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Old 11-16-2010, 01:31 PM   #30
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Quote:
Originally Posted by MCMXCIVRS
Can't say with certainty what the F800GS has or what it does, but in most cases an air injection into the exhaust or SAS is intended to supply O2 for the catalytic convertor. Depending on the type of catlyst used, it requires O2 to facilitate the catalytic reaction.
Very good point!

Quote:
Originally Posted by jscottyk
The Griz, you really, really have a drive to prove you are right, don't you?
Nah, just want to make sure the correct information gets displayed as much as possible on this forum. This is my sole purpose for being here. It has nothing to with whether I'm the right one or not, rather whether or not correct information is posted.

I'm not worried about my ego or taking care of my large oversized head. There are a lot of folks that know just as much or more about a lot of things motorcycle-related than certain people around here. We can't always look to the same one person for the facts, because there's really no one person who knows them all, myself and you all included. I am humble enough to admit that. I just wish more would be willing to do the same, instead of feeling the need to attack others when they feel threatened that some one else might know something they don't, by claiming that what that person is posting is "opinion" or whatever they can to deflate that person and make them small so that they feel better about themselves and/or maintain their "status" on this forum.

Also, since there's a lot of folks around here that are so very bent on having no opinion-based posts, I've resorted to posting disclaimers when what I'm saying is my opinion versus when what I am saying is scientific fact and truth. I (and hopefully many others) feel this is lame to have to do, but oh well. What ever I need to do in order to not upset and/or threaten certain people.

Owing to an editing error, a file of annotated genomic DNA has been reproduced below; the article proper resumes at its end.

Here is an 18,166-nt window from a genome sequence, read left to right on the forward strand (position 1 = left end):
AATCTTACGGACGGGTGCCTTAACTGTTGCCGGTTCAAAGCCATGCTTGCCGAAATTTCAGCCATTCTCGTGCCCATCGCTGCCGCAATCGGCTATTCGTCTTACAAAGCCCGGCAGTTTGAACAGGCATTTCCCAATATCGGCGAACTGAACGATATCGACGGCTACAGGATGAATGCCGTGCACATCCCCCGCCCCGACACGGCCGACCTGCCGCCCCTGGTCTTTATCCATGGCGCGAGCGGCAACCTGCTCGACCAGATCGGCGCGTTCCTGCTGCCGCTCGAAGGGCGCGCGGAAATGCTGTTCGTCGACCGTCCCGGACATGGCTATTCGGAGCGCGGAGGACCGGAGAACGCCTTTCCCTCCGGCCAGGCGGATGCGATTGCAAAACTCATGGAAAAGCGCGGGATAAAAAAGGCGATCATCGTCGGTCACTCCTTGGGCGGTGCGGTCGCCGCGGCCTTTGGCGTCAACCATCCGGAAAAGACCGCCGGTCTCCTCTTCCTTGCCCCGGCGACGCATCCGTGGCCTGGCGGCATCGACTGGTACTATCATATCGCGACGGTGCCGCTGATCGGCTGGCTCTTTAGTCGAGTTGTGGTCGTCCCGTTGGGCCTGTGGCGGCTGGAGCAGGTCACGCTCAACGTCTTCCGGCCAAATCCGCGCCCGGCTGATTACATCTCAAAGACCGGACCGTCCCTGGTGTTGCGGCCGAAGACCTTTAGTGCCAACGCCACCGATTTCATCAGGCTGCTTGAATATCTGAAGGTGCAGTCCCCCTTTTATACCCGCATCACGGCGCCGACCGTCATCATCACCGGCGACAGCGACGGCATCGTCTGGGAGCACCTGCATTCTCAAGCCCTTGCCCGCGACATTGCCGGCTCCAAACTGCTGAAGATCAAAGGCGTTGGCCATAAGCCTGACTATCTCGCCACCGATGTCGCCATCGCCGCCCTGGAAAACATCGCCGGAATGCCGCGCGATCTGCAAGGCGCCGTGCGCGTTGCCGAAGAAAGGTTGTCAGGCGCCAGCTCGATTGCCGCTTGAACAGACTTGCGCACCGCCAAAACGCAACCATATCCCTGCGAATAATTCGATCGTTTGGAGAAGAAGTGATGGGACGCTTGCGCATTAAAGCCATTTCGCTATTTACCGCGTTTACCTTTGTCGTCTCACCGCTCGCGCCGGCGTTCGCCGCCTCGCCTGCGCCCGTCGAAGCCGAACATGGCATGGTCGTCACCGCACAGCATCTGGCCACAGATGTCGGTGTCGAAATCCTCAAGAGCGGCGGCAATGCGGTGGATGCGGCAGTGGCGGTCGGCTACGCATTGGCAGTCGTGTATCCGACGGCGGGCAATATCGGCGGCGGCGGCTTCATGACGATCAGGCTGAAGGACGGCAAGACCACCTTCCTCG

Just look at post #14 from this thread. http://www.advrider.com/forums/showp...4&postcount=14. I mean, really? After not being engaged in the thread for an extended period of time you really feel the need to try to make someone feel small because you didn't write the correct response? Because you weren't the guy who solved something or thoroughly answered a question? Unfortunately, this example is all too common around here.

We should all just realize that as humans, individually, any one person doesn't know everything or have all the answers to everything. I know I don't, and am always willing to congratulate someone when they are able to answer something I am not. Historically, I have done so.

It takes a collective of people to come together and work together to make sure we can cover all the bases regarding this bike correctly. Hopefully we can keep things more positive and collective around here, instead of constantly having "The Clash of Egos" saga on a daily basis. That form of negative interaction only slows the process down.

Lastly, I know this post will once again 'offend' or 'threaten' certain folks. We'll probably see a trail of flaming and more childish posts of fat soldiers down on one knee and such. But this needed to be said. Let's try to stay civil and work together instead of playing swords with our streams of piss constantly.

Yours truly,

The Griz